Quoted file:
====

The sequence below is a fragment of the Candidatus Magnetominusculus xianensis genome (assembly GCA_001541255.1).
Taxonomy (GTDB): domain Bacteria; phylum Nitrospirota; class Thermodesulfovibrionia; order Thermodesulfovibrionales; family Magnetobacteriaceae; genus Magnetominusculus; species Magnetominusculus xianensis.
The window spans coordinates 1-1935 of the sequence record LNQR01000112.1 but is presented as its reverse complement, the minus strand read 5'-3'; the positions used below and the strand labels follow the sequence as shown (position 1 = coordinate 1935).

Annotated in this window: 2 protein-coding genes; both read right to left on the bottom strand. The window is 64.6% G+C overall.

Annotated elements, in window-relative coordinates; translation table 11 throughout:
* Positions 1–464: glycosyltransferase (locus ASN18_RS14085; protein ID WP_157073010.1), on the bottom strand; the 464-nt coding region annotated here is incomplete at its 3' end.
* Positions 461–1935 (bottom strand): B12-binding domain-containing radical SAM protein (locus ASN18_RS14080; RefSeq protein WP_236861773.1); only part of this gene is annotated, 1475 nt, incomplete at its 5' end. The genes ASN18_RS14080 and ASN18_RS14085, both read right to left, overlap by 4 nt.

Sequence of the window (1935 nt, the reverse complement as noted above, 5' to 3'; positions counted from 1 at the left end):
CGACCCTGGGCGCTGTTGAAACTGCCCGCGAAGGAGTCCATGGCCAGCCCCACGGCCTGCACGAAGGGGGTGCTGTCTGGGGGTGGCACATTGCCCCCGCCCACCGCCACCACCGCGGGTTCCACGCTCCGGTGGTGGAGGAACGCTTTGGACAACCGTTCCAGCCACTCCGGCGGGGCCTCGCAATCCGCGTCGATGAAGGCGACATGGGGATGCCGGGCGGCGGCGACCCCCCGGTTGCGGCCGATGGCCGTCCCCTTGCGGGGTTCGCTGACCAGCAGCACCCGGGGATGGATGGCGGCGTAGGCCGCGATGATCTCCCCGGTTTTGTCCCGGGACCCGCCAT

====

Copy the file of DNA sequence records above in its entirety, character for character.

The sequence below is a fragment of the Candidatus Magnetominusculus xianensis genome (assembly GCA_001541255.1).
Taxonomy (GTDB): domain Bacteria; phylum Nitrospirota; class Thermodesulfovibrionia; order Thermodesulfovibrionales; family Magnetobacteriaceae; genus Magnetominusculus; species Magnetominusculus xianensis.
The window spans coordinates 1-1935 of the sequence record LNQR01000112.1 but is presented as its reverse complement, the minus strand read 5'-3'; the positions used below and the strand labels follow the sequence as shown (position 1 = coordinate 1935).

Annotated in this window: 2 protein-coding genes; both read right to left on the bottom strand. The window is 64.6% G+C overall.

Annotated elements, in window-relative coordinates; translation table 11 throughout:
* Positions 1–464: glycosyltransferase (locus ASN18_RS14085; protein ID WP_157073010.1), on the bottom strand; the 464-nt coding region annotated here is incomplete at its 3' end.
* Positions 461–1935 (bottom strand): B12-binding domain-containing radical SAM protein (locus ASN18_RS14080; RefSeq protein WP_236861773.1); only part of this gene is annotated, 1475 nt, incomplete at its 5' end. The genes ASN18_RS14080 and ASN18_RS14085, both read right to left, overlap by 4 nt.

Sequence of the window (1935 nt, the reverse complement as noted above, 5' to 3'; positions counted from 1 at the left end):
CGACCCTGGGCGCTGTTGAAACTGCCCGCGAAGGAGTCCATGGCCAGCCCCACGGCCTGCACGAAGGGGGTGCTGTCTGGGGGTGGCACATTGCCCCCGCCCACCGCCACCACCGCGGGTTCCACGCTCCGGTGGTGGAGGAACGCTTTGGACAACCGTTCCAGCCACTCCGGCGGGGCCTCGCAATCCGCGTCGATGAAGGCGACATGGGGATGCCGGGCGGCGGCGACCCCCCGGTTGCGGCCGATGGCCGTCCCCTTGCGGGGTTCGCTGACCAGCAGCACCCGGGGATGGATGGCGGCGTAGGCCGCGATGATCTCCCCGGTTTTGTCCCGGGACCCGCCAT